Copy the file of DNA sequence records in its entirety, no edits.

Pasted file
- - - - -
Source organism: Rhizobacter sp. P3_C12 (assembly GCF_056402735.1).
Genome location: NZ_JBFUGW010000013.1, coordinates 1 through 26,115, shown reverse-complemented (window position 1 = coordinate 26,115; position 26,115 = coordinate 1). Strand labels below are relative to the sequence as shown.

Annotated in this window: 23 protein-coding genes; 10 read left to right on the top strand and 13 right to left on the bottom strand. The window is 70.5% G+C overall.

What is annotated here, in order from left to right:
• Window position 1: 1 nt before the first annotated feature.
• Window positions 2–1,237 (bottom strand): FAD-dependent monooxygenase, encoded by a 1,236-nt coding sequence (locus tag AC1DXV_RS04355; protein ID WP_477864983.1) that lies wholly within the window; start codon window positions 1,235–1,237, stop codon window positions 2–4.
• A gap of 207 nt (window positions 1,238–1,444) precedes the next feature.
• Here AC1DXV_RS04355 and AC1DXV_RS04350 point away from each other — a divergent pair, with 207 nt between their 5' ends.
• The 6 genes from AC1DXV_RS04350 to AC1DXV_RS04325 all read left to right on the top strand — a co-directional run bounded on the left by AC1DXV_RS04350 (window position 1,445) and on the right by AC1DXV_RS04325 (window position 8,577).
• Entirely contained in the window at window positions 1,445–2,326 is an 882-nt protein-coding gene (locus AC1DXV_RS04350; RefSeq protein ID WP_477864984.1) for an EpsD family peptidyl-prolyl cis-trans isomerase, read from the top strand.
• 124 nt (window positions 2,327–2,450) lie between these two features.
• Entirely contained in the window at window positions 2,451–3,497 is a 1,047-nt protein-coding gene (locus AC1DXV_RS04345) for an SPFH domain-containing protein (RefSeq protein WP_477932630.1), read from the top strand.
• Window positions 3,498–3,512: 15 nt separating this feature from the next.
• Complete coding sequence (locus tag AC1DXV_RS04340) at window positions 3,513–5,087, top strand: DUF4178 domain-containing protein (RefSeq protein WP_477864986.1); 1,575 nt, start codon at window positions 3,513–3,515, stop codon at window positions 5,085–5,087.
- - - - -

Source organism: Rhizobacter sp. P3_C12 (assembly GCF_056402735.1).
Genome location: NZ_JBFUGW010000013.1, coordinates 1 through 26,115, shown reverse-complemented (window position 1 = coordinate 26,115; position 26,115 = coordinate 1). Strand labels below are relative to the sequence as shown.

Annotated in this window: 23 protein-coding genes; 10 read left to right on the top strand and 13 right to left on the bottom strand. The window is 70.5% G+C overall.

What is annotated here, in order from left to right:
• Window position 1: 1 nt before the first annotated feature.
• Window positions 2–1,237 (bottom strand): FAD-dependent monooxygenase, encoded by a 1,236-nt coding sequence (locus tag AC1DXV_RS04355; protein ID WP_477864983.1) that lies wholly within the window; start codon window positions 1,235–1,237, stop codon window positions 2–4.
• A gap of 207 nt (window positions 1,238–1,444) precedes the next feature.
• Here AC1DXV_RS04355 and AC1DXV_RS04350 point away from each other — a divergent pair, with 207 nt between their 5' ends.
• The 6 genes from AC1DXV_RS04350 to AC1DXV_RS04325 all read left to right on the top strand — a co-directional run bounded on the left by AC1DXV_RS04350 (window position 1,445) and on the right by AC1DXV_RS04325 (window position 8,577).
• Entirely contained in the window at window positions 1,445–2,326 is an 882-nt protein-coding gene (locus AC1DXV_RS04350; RefSeq protein ID WP_477864984.1) for an EpsD family peptidyl-prolyl cis-trans isomerase, read from the top strand.
• 124 nt (window positions 2,327–2,450) lie between these two features.
• Entirely contained in the window at window positions 2,451–3,497 is a 1,047-nt protein-coding gene (locus AC1DXV_RS04345) for an SPFH domain-containing protein (RefSeq protein WP_477932630.1), read from the top strand.
• Window positions 3,498–3,512: 15 nt separating this feature from the next.
• Complete coding sequence (locus tag AC1DXV_RS04340) at window positions 3,513–5,087, top strand: DUF4178 domain-containing protein (RefSeq protein WP_477864986.1); 1,575 nt, start codon at window positions 3,513–3,515, stop codon at window positions 5,085–5,087.